The procedure of example 8 was followed except that the electrode was standardized by 2-point calibration using pH 4 and pH 7 standard buffers (Fisher Scientific). The slurry of aspartic acid in water at about pH 3 was adjusted to pH 5 with 10 N NaOH, becoming a clear solution in the process. On drying at 140° C. for 8 hours, the sample was a hard, transparent yellow disc with visible bubbles within the disc. The temperature course of the polymerization was the same as in example 11. At 15 minutes, the sample had risen to fill about 25% of the beaker and was off-white in color. At 30 minutes, the sample had risen to fill the beaker and was a pink-tan color. At 45 minutes, the sample had puffed well over the top of the beaker without falling into the containing dish, the color still pink to tan. The appearance of the sample did not change for the remainder of the experiment except that the color became more uniformly tan. Again, the sample was hygroscopic, so was quickly weighed on cooling and sealed in a sample bottle. Yield=9.42 grams.
The procedures and conditions of example 12 were followed except that the solution was adjusted to pH 6. On drying, the sample was a clear, slightly yellow, solid mass with cracks. At 15 minutes of polymerization the sample remained clear and had bubbled up to fill about 15% of the beaker. At 30 minutes, the sample was white and had risen to fill about 50% of the beaker. At 45 minutes, the sample was pink to tan in color and had risen over the top of the beaker without falling into the container dish. The appearance changed little after this, except for the color becoming more uniformly tan. The beaker was removed at 8 hours, covered, allowed to cool for an hour, the hygroscopic sample was quickly weighed and sealed in a sample bottle. Yield=9.62 grams.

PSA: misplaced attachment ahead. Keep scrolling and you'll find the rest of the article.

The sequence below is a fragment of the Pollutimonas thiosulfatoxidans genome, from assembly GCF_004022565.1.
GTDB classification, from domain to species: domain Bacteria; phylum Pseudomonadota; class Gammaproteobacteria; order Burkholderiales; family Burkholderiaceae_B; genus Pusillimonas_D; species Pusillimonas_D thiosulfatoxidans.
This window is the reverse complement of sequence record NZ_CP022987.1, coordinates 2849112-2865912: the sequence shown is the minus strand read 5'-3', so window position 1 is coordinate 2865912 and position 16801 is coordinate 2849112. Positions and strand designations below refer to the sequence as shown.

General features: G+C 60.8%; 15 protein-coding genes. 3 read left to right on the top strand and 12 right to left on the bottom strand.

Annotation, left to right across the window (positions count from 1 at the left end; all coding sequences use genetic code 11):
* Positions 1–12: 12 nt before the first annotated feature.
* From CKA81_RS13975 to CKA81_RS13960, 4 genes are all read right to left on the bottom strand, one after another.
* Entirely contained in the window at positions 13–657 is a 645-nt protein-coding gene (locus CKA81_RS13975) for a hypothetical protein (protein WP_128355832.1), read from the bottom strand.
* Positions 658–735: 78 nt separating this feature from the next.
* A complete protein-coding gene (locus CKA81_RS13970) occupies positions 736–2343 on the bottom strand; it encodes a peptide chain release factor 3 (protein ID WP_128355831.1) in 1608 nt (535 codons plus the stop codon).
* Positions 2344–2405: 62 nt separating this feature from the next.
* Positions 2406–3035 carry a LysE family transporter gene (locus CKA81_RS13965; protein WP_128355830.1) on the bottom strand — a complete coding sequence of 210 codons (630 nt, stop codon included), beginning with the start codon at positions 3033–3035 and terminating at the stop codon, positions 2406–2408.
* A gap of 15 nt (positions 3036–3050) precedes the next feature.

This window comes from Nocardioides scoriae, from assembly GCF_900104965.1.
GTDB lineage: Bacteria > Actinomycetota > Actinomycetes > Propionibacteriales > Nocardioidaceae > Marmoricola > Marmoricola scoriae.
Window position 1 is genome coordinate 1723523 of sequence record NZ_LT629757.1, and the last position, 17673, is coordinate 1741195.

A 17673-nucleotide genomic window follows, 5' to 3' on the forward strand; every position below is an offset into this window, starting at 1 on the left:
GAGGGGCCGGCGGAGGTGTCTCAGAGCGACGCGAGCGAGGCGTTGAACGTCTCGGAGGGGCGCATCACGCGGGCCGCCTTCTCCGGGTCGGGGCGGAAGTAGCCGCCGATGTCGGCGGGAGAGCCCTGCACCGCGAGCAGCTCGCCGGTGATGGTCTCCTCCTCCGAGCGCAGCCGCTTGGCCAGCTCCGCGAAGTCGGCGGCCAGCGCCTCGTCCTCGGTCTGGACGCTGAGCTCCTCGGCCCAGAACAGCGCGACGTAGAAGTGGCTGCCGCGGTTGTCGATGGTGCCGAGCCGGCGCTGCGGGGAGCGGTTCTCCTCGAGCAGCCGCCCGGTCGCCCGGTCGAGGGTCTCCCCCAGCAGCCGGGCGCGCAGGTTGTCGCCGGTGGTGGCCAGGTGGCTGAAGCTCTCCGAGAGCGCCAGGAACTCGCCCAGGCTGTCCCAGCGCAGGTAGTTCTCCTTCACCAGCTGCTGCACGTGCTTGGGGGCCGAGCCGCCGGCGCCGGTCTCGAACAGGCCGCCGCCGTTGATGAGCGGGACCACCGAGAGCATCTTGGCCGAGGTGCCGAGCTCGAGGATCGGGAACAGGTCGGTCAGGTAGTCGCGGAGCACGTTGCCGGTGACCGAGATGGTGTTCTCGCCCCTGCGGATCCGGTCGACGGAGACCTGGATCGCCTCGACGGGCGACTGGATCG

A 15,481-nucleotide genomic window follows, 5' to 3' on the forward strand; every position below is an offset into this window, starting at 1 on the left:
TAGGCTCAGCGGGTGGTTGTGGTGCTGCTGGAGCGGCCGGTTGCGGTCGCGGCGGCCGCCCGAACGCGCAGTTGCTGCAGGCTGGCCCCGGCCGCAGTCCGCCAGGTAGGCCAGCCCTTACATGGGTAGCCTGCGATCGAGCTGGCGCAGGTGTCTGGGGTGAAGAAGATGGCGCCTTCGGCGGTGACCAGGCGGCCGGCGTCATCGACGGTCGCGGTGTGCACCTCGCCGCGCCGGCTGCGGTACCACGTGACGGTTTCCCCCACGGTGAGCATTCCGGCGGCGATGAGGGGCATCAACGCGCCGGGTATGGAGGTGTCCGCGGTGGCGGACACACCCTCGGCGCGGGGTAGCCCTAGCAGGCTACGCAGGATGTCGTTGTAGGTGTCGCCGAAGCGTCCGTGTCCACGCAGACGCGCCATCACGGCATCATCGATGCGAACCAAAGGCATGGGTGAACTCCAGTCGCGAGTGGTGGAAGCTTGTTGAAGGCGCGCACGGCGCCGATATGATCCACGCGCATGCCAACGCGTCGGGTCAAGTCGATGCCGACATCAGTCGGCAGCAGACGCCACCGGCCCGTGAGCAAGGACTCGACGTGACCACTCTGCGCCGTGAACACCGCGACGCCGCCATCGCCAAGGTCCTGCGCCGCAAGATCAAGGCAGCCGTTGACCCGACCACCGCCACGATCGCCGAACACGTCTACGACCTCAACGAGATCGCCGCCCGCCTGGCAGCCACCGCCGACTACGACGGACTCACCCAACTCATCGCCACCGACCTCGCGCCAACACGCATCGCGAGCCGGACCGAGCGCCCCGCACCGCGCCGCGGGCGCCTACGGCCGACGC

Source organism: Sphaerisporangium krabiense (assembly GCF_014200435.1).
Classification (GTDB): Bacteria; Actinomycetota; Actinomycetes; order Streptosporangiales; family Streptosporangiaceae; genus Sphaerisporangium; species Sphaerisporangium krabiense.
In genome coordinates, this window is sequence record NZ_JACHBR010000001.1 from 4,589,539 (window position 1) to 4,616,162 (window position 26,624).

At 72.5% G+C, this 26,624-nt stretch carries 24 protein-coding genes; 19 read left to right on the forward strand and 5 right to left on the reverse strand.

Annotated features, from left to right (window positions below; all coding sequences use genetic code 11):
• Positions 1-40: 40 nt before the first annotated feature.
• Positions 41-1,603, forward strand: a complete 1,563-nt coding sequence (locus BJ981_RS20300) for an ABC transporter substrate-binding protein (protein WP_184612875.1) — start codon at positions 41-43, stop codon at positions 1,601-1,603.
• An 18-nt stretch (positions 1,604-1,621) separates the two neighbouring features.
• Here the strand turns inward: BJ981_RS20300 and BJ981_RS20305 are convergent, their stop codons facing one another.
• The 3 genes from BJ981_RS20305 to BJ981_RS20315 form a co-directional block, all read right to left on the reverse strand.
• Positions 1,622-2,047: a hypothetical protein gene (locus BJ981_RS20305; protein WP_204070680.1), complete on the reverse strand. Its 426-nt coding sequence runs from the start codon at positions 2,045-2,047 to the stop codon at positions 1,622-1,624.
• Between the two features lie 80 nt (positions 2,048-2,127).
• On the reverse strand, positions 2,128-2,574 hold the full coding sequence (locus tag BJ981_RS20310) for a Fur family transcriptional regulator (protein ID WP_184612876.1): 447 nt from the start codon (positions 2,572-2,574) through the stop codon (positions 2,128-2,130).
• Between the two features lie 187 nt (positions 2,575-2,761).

The procedures and conditions of example 12 were followed except that the solution was adjusted to pH 7. The course of the polymerization and appearance of this sample throughout was essentially the same as described in example 13. Yield=9.12 grams.